Gov. Arnold Schwarzenegger issued an executive order requiring welfare recipients to promise they will use cash benefits only to “meet the basic subsistence needs” of their families. The order also gave the state Department of Social Services seven days to produce a plan to reduce other types of “waste, fraud and abuse” in the welfare program.

The moves came after The Times reported Wednesday that officials at the department failed to notice for years that welfare recipients could use the state-issued cards to withdraw taxpayer cash at more than half of the tribal casinos and state-licensed poker rooms in California. The state initiated the debit card program in 2002.

Casino withdrawals, which represented far less than 1% of total welfare spending during the eight months for which the department released data, averaged just over $227,392 a month.

Schwarzenegger has already ordered the vendor that runs the state welfare system’s ATM network to prohibit the cards from working at casino machines…

No one noticed this was going on for eight years?

As foolish and unproductive is the practice of gambling away your welfare check, the failure of bureaucrats to keep an eye on spending is an example of how useless most “government jobs” become in the United States.

Republicans continue to block checks to unemployed


If you wondered how Republicans care about workingclass families…

Senate Republicans have once again blocked legislation to reinstate long-term unemployment benefits for people who have exhausted their aid, prolonging a stalemate that has left more than a million people without federal help.

With the Senate apparently paralyzed by partisan gridlock, the fate of the aid, as well as tax breaks for businesses and $16 billion in aid for cash-strapped states, remains unclear. California and dozens of other states are hoping for federal aid to help balance their budgets.

Republican lawmakers — joined by Democrat Ben Nelson of Nebraska — maintained a unified front to sustain a filibuster of the $110-billion bill. The vote was 57 to 41; the majority was three short of the 60 needed to cut off debate and bring the bill to a final vote.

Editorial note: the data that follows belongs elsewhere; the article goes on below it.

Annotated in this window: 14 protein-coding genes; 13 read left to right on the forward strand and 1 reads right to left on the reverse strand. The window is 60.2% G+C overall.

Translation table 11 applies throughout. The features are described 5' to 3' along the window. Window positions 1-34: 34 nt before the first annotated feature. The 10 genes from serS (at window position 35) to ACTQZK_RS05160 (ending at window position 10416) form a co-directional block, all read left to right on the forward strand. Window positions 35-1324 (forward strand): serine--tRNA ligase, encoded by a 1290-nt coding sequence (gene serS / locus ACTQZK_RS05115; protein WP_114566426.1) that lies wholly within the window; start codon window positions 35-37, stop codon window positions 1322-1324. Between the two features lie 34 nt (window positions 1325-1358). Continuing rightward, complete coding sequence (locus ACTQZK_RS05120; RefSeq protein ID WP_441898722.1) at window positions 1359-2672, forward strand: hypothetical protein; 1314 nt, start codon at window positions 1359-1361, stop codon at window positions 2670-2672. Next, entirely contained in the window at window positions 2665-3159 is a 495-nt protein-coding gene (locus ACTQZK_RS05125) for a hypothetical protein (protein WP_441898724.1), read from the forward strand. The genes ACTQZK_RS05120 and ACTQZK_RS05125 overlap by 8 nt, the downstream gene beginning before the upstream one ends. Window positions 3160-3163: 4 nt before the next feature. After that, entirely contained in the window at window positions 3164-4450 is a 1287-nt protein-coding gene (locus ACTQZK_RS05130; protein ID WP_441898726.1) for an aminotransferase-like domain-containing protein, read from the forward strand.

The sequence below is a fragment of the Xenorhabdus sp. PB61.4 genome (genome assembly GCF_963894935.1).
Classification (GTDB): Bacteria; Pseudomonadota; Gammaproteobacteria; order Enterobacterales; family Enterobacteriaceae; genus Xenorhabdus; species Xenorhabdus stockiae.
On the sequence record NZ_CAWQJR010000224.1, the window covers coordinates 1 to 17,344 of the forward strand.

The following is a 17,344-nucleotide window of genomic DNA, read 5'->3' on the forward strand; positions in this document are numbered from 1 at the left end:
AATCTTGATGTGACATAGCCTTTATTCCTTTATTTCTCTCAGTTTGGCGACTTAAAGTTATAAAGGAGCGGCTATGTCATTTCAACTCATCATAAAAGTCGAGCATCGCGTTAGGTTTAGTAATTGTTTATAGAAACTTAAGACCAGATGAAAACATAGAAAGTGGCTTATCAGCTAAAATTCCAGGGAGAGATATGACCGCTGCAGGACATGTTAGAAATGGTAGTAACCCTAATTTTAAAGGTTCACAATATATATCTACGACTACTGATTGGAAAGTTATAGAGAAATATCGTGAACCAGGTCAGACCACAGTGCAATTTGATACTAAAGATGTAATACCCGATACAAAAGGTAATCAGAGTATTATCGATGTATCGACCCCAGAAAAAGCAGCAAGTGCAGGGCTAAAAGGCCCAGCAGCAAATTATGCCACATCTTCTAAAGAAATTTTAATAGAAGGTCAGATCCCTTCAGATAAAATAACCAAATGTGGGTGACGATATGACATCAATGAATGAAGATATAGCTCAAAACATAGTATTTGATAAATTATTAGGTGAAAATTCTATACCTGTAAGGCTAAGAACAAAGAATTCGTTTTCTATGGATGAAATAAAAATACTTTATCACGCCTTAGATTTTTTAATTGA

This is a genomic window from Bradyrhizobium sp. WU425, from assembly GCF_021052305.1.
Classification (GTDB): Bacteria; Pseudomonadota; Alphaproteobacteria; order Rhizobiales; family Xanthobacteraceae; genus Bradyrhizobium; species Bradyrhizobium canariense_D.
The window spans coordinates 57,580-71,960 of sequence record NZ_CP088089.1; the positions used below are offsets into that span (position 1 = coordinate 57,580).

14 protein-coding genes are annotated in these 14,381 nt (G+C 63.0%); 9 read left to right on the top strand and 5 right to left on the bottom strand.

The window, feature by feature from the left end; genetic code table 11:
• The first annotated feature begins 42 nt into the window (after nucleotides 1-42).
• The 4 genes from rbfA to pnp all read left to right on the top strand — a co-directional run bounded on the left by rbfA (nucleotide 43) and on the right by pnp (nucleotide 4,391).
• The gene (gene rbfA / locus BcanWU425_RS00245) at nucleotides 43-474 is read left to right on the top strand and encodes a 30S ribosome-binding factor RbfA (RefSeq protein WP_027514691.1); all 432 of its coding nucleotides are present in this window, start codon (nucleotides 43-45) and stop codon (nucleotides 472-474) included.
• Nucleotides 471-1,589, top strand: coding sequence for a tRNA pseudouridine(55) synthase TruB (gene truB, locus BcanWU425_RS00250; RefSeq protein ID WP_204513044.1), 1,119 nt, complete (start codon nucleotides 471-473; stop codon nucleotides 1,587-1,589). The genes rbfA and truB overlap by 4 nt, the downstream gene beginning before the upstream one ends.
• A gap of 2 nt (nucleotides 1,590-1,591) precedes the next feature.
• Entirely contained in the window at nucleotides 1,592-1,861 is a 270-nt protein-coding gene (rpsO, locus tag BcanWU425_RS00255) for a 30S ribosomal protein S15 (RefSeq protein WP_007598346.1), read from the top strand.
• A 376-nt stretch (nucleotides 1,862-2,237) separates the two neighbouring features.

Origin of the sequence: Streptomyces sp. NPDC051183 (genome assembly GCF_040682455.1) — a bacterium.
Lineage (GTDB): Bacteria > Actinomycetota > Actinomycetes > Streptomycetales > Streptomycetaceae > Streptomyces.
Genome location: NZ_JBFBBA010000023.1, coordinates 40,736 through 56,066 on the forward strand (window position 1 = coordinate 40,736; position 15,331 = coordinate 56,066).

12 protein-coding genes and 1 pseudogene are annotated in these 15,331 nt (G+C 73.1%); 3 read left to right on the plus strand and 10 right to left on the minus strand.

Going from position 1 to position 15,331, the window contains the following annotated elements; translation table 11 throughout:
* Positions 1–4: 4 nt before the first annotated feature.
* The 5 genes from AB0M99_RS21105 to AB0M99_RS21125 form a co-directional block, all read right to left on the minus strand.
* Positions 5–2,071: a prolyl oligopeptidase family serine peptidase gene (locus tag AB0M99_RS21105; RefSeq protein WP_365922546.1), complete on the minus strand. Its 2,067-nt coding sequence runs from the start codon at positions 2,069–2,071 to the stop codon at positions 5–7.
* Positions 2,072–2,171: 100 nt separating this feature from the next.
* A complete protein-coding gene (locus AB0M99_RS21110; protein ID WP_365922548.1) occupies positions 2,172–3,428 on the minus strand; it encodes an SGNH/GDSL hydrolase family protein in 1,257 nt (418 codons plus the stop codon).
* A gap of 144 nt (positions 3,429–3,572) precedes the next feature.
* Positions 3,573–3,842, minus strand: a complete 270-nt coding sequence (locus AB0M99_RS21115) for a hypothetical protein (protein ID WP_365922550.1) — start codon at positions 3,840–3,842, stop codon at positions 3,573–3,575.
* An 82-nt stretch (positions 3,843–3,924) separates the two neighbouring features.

So much for democracy.

If there were ever evidence that this is the party of no, this is it,” said Senate Majority Leader Harry Reid (D-Nev.), who added that several governors would be arriving in Washington next week to make the case for the bill to help states, businesses and those who have been out of work more than six months…

The unemployment extension would add about $30 billion to the national debt. Democrats say all the provisions in the bill are offset by spending cuts and tax increases except the jobless benefits, which Congress traditionally has approved as an emergency without looking for a way to pay for them. Benefits for the long-term unemployed lapsed at the end of May because of the congressional stalemate.

The Labor Department estimates that more than 1.2 million long-term unemployed will have lost their benefits by the end of this week.

Any idea how many times in my life I’ve seen the Republican Party do their utmost to impede or disable unemployment insurance? I lived and worked, been unemployed and out on the job trail through several major recessions since I started as an apprentice machinist in 1955.

Time after time, Republicans used beancounter excuses to try to halt the legislation FDR got through Congress in 1935 to aid folks out of work during the Great Depression. And here we are, now – struggling out of the Bush/Bankers Great Recession and the Party of NO continues their crusade against working people.

Google and YouTube defeat Viacom in copyright lawsuit


Viacom board of directors meeting

Google won a landmark victory over media companies as a Manhattan federal judge threw out Viacom Inc’s $1 billion lawsuit accusing the Internet company of allowing copyrighted videos on its YouTube service without permission.

Viacom claimed “tens of thousands of videos on YouTube, resulting in hundreds of millions of views,” had been posted based on its copyrighted works, and that the defendants knew about it but did nothing to stop illegal uploads.